"Determined to punish R—, that dared propagate a report the most atrocious, the most unnatural, and the most unfounded, I repaired to Wright's shop in Piccadilly, to catch him, as I understood that he paid frequent visits to his worthy friend and publisher. On opening the shop door, I saw several people, and, among the rest, as I thought, Giffard. I immediately asked him if his name was Giffard? Upon his reply in the affirmative, without any further ceremony, I began to cane him. Wright and his customers, and his shopmen, immediately surrounded me, and wrested the cane from my hand; I then had recourse to the fist — and really was doing ample and easy justice to my cause — when I found my hands all on a sudden confined behind me, particularly by a tall Frenchman. Upon this, Giffard had time to turn round, and, with his own stick — a large one too — struck me several blows on the head. I was then hustled out of the shop, and the door was locked against me. I entreated them to let me in, but in vain. Upon a tall Frenchman coming out of the shop, I told him, that he was one of the fellows that held my hands — I have been since informed that his name was Peltier.

"Before I quitted the door, I contrived to get admission for the following letter, written before the action, directed to Mr. Giffard:

'MR. WILLIAM GIFFARD,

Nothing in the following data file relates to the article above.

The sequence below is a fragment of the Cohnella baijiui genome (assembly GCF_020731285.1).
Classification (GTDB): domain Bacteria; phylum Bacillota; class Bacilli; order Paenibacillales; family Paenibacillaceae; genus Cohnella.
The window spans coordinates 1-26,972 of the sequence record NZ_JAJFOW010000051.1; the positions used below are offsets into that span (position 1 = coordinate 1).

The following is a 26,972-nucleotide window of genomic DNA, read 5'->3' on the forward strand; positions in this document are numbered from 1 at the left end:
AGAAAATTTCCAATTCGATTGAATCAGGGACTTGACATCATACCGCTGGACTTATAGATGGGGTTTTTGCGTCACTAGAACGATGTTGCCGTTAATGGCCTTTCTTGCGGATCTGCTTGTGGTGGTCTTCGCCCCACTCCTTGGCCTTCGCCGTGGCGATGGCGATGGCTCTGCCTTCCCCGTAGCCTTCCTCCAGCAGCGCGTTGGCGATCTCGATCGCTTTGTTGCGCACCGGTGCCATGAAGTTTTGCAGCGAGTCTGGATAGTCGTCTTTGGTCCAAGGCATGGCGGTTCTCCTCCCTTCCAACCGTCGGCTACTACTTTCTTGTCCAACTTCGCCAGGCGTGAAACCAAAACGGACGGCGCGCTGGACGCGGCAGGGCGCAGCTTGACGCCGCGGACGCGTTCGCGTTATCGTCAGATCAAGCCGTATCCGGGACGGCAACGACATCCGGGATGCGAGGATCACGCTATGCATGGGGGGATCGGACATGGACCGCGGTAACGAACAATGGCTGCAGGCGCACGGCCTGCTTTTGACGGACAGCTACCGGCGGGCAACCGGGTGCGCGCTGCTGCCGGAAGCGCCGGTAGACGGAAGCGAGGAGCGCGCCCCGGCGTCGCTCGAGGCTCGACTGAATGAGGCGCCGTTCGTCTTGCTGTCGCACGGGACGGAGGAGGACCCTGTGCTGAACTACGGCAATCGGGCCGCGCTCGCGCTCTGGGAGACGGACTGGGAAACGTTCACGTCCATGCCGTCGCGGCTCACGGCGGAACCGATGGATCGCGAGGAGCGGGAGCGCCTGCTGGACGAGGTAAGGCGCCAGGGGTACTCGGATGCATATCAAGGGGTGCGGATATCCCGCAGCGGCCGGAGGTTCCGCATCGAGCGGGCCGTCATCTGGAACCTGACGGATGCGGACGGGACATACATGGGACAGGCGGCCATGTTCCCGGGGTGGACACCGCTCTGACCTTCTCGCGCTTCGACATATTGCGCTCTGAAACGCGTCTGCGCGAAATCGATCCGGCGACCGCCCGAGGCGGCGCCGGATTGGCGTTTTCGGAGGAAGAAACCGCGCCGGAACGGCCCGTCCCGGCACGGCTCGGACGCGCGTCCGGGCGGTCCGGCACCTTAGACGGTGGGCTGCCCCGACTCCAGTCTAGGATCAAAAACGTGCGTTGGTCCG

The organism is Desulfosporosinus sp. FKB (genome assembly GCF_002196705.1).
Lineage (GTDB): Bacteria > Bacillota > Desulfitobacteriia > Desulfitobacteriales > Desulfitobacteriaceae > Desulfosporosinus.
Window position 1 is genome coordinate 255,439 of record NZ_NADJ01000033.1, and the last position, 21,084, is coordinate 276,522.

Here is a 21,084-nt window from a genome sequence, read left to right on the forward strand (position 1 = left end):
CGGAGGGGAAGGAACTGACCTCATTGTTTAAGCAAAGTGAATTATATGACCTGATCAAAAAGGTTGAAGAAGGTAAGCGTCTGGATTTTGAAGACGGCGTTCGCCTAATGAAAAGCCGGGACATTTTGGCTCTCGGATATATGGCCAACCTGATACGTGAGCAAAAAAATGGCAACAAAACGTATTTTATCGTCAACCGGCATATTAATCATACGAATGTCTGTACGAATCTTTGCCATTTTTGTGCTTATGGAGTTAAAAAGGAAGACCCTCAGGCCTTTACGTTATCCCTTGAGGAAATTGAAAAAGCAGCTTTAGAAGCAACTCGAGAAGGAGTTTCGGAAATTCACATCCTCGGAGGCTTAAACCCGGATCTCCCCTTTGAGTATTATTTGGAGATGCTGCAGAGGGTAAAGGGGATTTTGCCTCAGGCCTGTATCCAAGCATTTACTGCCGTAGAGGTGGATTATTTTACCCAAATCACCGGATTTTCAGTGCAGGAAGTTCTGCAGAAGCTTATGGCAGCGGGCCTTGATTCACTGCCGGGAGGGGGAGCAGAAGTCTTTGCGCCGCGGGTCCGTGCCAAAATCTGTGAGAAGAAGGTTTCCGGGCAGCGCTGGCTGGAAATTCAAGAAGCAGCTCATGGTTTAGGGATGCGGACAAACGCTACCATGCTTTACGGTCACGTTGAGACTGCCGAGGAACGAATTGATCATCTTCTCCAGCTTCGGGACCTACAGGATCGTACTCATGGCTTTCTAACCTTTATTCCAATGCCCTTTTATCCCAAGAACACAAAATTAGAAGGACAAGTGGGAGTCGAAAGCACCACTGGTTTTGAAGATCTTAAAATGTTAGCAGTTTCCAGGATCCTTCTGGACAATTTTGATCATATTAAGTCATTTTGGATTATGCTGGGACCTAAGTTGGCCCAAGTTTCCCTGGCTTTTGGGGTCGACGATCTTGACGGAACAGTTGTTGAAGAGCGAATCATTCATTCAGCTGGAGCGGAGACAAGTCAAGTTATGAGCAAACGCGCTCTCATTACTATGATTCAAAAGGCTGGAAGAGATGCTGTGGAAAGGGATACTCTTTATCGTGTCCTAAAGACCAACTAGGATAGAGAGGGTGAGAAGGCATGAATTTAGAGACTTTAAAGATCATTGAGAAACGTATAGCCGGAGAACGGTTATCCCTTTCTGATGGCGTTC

As there are certain expressions that require only a little of the severity of satire by way of corrective, so there are others of so malignant a nature as to demand a horsewhip instead of words. Had you possessed something more of the human form, I should have treated you as a man: but as things are, you must be contented to be whipped as a malicious monkey.'

J. WOLCOT.

Aug. 18, 1800.'

"I then retired to the house of a friend for about an hour, and returned to Wright's shop to finish the affair; but the door was still locked, and Giffard, I believe, in the house. Some of the shopmen came forward and told me that I should not enter; upon which I desired them to inform Giffard, that wherever I met him, he might depend on every castigation due to his calumny — that society ought to be purged of such a dangerous pest, which, if possible, in spite of his noble supporters, I would try to accomplish.

"Giffard has given out, as a matter of triumph, that he possesses my cane, and that he means to preserve it as a trophy. Let me recommend an inscription for it — 'The Cane of Justice, with which I, William Giffard, late Cobler of Ashburton, have been soundly drubbed for my infamy.'"